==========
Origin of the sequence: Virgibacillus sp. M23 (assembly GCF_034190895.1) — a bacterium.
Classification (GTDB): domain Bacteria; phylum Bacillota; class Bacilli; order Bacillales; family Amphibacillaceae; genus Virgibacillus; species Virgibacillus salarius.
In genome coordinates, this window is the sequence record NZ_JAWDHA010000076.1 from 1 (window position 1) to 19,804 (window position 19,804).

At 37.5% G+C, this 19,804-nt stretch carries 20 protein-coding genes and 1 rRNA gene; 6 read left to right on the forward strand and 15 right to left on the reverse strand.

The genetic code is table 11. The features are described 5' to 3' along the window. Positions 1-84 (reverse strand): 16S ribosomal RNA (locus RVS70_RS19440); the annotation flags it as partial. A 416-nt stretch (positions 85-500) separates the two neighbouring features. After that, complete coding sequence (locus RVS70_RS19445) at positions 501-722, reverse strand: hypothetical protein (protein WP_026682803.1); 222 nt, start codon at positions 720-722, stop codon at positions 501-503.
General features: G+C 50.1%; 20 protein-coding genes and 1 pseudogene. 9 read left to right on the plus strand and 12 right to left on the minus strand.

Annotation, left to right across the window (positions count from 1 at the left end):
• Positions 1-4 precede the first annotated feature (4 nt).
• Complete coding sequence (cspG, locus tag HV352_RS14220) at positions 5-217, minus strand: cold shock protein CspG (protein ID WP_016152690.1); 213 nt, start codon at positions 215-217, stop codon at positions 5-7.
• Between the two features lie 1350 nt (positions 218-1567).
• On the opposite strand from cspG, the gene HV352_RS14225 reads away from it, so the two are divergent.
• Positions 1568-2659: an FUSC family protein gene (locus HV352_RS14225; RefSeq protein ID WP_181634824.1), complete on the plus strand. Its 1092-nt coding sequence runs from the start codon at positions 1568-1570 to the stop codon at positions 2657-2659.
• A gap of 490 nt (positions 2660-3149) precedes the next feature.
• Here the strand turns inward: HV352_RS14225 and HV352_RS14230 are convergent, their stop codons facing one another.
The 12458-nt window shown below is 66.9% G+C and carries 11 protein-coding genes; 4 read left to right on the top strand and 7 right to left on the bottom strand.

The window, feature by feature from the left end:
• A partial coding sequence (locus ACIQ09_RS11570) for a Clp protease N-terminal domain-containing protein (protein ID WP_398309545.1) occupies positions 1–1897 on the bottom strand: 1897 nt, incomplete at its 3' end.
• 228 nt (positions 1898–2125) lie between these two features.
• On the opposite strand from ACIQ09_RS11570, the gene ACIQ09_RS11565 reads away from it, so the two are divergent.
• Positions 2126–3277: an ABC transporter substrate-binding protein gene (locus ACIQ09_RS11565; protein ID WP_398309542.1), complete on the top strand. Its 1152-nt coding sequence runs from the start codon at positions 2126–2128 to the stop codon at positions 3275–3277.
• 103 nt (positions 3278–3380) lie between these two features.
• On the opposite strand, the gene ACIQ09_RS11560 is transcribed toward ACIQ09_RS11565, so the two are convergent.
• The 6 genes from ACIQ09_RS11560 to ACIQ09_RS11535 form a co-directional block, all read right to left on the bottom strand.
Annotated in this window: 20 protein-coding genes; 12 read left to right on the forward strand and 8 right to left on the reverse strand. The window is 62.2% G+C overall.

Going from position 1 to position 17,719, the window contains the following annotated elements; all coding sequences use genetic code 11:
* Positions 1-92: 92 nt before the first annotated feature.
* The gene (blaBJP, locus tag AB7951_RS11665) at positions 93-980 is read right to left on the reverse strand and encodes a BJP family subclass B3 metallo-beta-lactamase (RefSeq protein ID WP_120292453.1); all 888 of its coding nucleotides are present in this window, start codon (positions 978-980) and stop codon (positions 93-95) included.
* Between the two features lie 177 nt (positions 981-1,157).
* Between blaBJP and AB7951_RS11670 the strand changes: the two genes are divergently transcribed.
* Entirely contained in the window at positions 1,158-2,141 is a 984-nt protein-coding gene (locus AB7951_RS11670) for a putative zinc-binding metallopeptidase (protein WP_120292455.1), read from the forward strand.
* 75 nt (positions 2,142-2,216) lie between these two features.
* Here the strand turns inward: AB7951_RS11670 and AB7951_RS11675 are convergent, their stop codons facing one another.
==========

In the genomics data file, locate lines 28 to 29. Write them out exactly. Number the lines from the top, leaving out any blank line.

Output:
* Between the two features lie 177 nt (positions 981-1,157).
* Between blaBJP and AB7951_RS11670 the strand changes: the two genes are divergently transcribed.